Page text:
a. An expert military map reader/land navigator is by no means ready to compete in a civilian orienteering event. However, military experience in navigating on the ground and reading maps will help individuals to become good orienteers. Several orienteering practices and complete familiarization with the map symbols and terms before participating in a real orienteering event is recommended.
(1) Map. The standard orienteering map is a very detailed, 1:15,000-scale, colored topographical map. All orienteering maps contain only north-south lines that are magnetically drawn; this eliminates any declination conversions. Because of the absence of horizontal lines, grid coordinates cannot be plotted and therefore are not needed.
(2) Symbols (Legend). Despite standard orienteering symbols, the legend in orienteering maps has a tendency to change from map to map. A simple way to overcome this problem is to get familiar with the legend every time that a different map is used.
(3) Scale. The scale of orienteering maps is 1:15,000. This requires an immediate adjustment for the military land navigator, especially while moving from point to point. It takes a while for a person that commonly uses a 1:50,000 scale to get used to the orienteering map.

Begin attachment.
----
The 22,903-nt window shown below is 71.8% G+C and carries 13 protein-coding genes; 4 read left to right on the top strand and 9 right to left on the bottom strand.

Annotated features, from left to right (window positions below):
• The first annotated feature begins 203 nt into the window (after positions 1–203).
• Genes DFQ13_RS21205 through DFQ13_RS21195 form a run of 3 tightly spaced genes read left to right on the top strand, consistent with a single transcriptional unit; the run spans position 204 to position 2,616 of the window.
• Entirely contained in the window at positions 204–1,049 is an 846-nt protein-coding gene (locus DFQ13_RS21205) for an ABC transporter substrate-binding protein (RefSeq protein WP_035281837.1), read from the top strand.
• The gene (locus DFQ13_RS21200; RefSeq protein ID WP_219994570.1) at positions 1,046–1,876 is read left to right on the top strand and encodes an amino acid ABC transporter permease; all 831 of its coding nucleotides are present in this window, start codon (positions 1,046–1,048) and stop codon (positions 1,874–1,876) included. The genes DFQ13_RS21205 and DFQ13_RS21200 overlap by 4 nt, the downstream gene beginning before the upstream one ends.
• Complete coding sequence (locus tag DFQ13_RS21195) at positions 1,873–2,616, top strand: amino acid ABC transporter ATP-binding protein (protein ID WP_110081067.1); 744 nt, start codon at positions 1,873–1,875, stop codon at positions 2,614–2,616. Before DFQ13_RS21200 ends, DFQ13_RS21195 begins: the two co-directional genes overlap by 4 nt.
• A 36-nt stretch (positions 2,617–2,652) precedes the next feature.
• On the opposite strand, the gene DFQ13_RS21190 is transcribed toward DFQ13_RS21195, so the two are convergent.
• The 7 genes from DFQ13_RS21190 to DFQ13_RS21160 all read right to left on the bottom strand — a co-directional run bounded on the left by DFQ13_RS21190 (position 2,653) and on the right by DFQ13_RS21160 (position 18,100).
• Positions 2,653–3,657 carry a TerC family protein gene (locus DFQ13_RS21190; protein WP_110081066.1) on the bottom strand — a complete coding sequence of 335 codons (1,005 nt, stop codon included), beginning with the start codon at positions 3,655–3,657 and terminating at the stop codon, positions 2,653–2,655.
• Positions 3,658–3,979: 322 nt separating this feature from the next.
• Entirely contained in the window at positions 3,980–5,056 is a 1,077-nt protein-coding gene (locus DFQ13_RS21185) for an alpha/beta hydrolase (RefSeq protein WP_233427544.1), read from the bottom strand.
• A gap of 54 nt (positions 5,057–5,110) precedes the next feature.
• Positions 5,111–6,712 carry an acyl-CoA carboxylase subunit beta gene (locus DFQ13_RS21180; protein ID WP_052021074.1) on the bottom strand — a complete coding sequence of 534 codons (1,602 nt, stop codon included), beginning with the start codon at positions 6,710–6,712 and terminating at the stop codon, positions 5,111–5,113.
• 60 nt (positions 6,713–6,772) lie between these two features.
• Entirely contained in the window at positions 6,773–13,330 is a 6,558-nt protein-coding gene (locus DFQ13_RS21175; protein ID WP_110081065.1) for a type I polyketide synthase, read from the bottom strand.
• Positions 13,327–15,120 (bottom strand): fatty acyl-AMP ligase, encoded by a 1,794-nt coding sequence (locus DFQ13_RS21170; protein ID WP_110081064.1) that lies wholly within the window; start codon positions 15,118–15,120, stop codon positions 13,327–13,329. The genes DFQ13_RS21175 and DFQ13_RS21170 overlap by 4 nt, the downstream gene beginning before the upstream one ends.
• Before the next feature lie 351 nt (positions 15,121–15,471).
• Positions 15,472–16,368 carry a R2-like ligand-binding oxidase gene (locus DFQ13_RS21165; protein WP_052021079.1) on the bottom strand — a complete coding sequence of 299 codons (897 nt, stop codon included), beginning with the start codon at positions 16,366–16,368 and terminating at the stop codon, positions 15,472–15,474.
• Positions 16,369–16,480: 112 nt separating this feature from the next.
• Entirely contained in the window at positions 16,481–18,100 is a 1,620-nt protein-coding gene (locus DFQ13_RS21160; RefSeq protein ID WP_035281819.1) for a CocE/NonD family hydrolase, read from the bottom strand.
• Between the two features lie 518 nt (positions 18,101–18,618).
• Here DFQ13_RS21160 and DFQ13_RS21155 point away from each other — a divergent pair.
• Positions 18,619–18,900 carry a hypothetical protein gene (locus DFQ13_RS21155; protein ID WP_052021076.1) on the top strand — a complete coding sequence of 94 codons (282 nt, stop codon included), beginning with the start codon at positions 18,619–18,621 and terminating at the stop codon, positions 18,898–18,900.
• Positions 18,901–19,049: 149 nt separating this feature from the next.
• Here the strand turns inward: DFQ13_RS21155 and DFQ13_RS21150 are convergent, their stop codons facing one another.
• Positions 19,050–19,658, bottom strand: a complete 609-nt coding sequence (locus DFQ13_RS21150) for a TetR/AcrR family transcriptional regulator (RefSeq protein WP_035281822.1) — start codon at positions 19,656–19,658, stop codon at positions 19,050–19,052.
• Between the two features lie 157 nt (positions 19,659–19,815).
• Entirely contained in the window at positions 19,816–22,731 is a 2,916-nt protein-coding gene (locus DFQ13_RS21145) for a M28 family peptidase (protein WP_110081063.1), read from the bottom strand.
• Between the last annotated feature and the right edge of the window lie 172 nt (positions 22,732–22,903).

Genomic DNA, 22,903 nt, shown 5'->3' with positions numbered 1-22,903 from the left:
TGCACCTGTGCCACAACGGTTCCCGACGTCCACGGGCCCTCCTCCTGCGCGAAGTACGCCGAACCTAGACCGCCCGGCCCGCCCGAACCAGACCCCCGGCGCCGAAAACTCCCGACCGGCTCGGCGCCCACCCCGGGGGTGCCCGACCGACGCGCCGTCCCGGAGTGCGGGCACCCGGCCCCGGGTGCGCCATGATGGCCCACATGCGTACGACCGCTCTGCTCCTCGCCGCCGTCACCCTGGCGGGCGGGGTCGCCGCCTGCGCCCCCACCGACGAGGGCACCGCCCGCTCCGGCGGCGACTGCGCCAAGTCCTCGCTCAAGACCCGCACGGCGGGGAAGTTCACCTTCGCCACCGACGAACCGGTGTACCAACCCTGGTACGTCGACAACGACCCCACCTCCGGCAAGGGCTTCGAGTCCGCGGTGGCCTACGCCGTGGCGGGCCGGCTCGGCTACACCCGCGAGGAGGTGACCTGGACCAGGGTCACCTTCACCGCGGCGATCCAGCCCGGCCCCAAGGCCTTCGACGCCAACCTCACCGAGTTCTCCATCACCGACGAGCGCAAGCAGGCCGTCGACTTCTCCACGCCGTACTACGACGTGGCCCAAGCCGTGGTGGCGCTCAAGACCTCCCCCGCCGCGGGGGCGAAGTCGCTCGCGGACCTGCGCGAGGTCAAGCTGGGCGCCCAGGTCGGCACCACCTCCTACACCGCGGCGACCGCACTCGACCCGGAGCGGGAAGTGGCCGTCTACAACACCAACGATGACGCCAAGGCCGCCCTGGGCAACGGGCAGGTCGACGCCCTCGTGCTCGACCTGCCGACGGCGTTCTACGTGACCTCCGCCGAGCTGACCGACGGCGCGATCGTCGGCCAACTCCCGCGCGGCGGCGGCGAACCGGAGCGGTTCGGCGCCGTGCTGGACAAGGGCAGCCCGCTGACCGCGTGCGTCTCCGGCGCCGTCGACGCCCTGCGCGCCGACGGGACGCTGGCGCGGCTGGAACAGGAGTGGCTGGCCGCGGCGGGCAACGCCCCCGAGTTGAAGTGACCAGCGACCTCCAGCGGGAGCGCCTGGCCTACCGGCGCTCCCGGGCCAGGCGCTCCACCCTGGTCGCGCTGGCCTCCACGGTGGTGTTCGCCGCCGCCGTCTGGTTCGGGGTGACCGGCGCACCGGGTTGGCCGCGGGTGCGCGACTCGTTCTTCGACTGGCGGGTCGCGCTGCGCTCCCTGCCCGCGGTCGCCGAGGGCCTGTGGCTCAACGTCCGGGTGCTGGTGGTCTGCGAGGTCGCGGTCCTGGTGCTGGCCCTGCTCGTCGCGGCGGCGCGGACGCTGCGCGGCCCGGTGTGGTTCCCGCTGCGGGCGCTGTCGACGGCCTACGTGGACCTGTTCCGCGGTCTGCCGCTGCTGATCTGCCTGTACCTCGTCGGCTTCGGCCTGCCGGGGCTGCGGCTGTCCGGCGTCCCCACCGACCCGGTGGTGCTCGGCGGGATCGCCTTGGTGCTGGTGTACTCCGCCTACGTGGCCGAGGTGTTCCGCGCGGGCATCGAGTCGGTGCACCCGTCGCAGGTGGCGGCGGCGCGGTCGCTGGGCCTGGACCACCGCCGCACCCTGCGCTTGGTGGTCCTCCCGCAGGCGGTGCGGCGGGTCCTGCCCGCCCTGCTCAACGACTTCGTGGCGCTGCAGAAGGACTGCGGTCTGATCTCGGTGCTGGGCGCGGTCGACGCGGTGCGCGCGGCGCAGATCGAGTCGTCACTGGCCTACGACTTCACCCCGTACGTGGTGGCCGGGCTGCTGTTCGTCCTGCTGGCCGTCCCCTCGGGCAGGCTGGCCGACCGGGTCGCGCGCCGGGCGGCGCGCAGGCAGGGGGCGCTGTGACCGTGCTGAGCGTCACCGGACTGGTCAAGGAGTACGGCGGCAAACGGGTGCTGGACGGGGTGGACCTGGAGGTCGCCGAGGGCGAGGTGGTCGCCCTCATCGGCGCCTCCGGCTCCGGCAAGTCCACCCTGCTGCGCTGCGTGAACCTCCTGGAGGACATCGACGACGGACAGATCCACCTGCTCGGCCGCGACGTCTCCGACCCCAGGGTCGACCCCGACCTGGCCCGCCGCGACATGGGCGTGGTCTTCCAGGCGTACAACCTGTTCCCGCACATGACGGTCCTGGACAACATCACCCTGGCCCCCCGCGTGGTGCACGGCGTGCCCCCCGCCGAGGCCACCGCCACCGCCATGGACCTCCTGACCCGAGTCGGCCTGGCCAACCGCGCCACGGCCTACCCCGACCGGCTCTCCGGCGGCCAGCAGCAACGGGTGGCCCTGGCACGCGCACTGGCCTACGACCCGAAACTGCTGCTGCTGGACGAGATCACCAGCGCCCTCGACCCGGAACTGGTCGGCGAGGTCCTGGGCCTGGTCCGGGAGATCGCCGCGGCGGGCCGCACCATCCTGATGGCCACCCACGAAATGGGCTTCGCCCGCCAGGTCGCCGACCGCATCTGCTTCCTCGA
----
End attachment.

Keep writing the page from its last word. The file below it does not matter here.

(4) Contours. The normal contour interval in an orienteering map is 5 meters. This interval, combined with the scale, makes the orienteering maps so meticulously detailed that a 1-meter boulder, a 3-meter shallow ditch, or a 1-meter depression will show on the map. This may initially shock a new orienteer.
(5) Terms and Description of Clues. The names of landforms are different from those commonly known to the military. For example, a valley or a draw is known as a reentrant; an intermittent stream is known as a dry ditch. These terms, with a description of clues indicating the position and location of the control points, are used instead of grid coordinates.
b. The characteristics of the map, the absence of grid coordinates, the description of clues, and the methods used in finding the control points are what make civilian orienteering different from military land navigation.